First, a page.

Still Setting the Watchman

The hoopla around the release of Harper Lee's Go Set A Watchman is a welcome contraindication for the frequently bemoaned decline of the American novel-reading public. I have been reluctant to enter the fray with my own take on this highly-anticipated and then thoroughly vilified novel, but I changed my mind when a local book store offered to refund the purchase price of the book to readers who pre-ordered what they thought was a new novel by the author of To Kill a Mockingbird, because, it turned out instead, to be an early draft of TKaM. And while I'm inclined to agree with Joe Nocera of the New York Times that the release of Watchman, "constitutes one of the epic money grabs in the modern history of American publishing," I don't agree with many others that the book itself is unworthy.

So here are five reasons I still think Go Set a Watchman is important, worth reading and if not a great and enduring literary event, then at least a very interesting one.

1. Curiosity about the forbearer of a literary classic. The appearance of Go Set a Watchman is like finding love letters from your parents' courtship. You think you know about that relationship, but suddenly there is new information -- perhaps uncomfortable information. If your social justice teeth were cut on the burgeoning civil rights movement in the 1960s, and To Kill a Mockingbird came to you early and powerfully in your novel reading career, (and, say, you became a historical novelist yourself), there are literary, cultural and social/political aspects of Watchman that fascinate.

2. Regardless of whether the "new" Atticus Finch interests or disappoints, the opportunity to revisit him and all of Harper Lee's iconic literary characters in a different story and time is instructive of how she thought of them when she first conceived them and how the way she changed them in To Kill a Mockingbird matters. This review by Megan Lavey-Heaton addresses this.

3. We get to know a less tutored (some say less manipulated) voice of Harper Lee, an author who has fascinated the American public even as she withdrew from public scrutiny for decades. Surely she had a powerful and excellent editor in Tay Hohoff, but Watchman brings back enough of Lee's distinctive narrative voice, her sharp eye for cadence and detail, to effectively deliver this different gloss on the beloved story of a changing south.

4. Fiction writers are forever admonished to "Show. Don't tell." If Watchman suffers from too much telling, the excess provides a thorough, if anguished explanation for the weight of history and culture behind its post-WWII Southern voices. Reaching back to the Civil War and forward to the civil rights era, the refined near-mythical simplicity of the characters in Mockingbird gives way to more challenging and complicated characters in Watchman; characters that would have found far less acceptance in the late 1950s when this manuscript was first submitted to the publisher.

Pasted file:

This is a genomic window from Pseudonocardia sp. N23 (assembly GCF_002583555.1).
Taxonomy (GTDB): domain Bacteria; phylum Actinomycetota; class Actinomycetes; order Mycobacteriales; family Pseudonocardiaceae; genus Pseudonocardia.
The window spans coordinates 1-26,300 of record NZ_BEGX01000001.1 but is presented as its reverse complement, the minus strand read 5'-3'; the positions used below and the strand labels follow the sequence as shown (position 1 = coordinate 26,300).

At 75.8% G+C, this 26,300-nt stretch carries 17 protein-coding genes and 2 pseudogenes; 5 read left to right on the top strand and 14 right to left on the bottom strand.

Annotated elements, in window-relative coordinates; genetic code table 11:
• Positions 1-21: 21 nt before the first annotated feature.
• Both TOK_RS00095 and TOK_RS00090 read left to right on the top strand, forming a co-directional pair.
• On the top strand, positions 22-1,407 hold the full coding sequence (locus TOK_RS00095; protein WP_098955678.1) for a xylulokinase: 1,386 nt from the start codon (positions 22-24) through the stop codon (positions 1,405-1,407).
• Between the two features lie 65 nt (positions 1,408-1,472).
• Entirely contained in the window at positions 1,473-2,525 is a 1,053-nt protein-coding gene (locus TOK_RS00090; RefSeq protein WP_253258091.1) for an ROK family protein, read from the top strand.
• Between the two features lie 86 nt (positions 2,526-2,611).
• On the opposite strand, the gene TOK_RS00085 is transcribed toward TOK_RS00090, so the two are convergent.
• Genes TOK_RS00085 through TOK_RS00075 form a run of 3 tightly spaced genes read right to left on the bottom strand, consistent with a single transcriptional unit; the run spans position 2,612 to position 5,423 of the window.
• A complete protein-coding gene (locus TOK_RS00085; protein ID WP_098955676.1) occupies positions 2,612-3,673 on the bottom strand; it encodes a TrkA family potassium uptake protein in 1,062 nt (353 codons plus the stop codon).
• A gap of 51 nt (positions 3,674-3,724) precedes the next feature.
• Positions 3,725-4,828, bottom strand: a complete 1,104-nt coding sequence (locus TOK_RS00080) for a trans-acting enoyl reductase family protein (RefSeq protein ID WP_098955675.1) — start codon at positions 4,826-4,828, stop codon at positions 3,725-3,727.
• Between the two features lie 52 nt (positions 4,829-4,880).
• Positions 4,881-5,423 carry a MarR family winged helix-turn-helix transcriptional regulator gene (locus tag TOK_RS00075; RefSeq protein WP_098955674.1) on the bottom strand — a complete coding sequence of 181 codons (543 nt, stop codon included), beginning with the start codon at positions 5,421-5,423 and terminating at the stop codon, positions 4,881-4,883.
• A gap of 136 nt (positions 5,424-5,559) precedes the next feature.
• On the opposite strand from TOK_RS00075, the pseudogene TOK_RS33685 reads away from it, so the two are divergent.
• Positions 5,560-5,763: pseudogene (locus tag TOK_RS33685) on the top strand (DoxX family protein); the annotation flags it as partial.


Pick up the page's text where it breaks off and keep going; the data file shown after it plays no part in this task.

5. Uncle Jack - Without Go Set a Watchman, the student of Harper Lee, with her sharp-eyed if loving take on the struggle to bring the South of her youth to terms with its inherent injustices, would not have had the opportunity to know the expanded character of John Hall Finch.

It's true, as Osamudia James writes in the New York Times, that we have to say goodbye to the white savior myth of Atticus Finch. But let us say hello to his brother Jack. As Adam Gopnik declares in the New Yorker, Jack is "a "character" who combines odd scraps of nineteenth-century English literary and religious knowledge with a bachelor doctor's existence." From bemused chattiness to sudden violence, Jack delivers to his niece Jean Louise a torrent of metaphor, direction and outright invective to explain his brother's and his own bigotry in the context of their place in a treasured southern Agrarian history being undermined by contemporary politics and social change. In this way, Uncle Jack makes explicit for the reader, just as for grownup Scout, that while we reject Atticus' and Jack's paternalistic view of the world they've lived to, we'd do well to learn the value of their belief in honor, of commitment to the law, of the important legacy to which they (and she) are heirs, in order to navigate the future.

After discoursing at length about the Anglo-Saxon origins of the southern ethos ("The British may have been sons of bitches, but they were our sons of bitches." And, "we were an agricultural society with a handful of landowners and a multitude of tenants/slaves- little England in its heritage and social structure") Jack concludes, "The south is in its last agonizing birth pains. It's bringing forth something new and I'm not sure I like it. Men like me and my brother are obsolete." While Uncle Jack tries to make sense of his fading world, he feels forced, literally, to knock the sense into Jean Louise that the old order is obsolete, that it won't work any longer, but that the people she loves and admires are still there and not to be dismissed. Harper Lee's wrestling with these issues is raw in Watchman and Scout's devoted and erudite uncle is the mouthpiece for much that in 1960 was already politically incorrect.

I fancy that Uncle Jack is the watchman that Jean Louise Finch must set to tell her what he "seethe." He tells us as well, and in so doing brings new, if uncomfortable background to a beloved classic novel.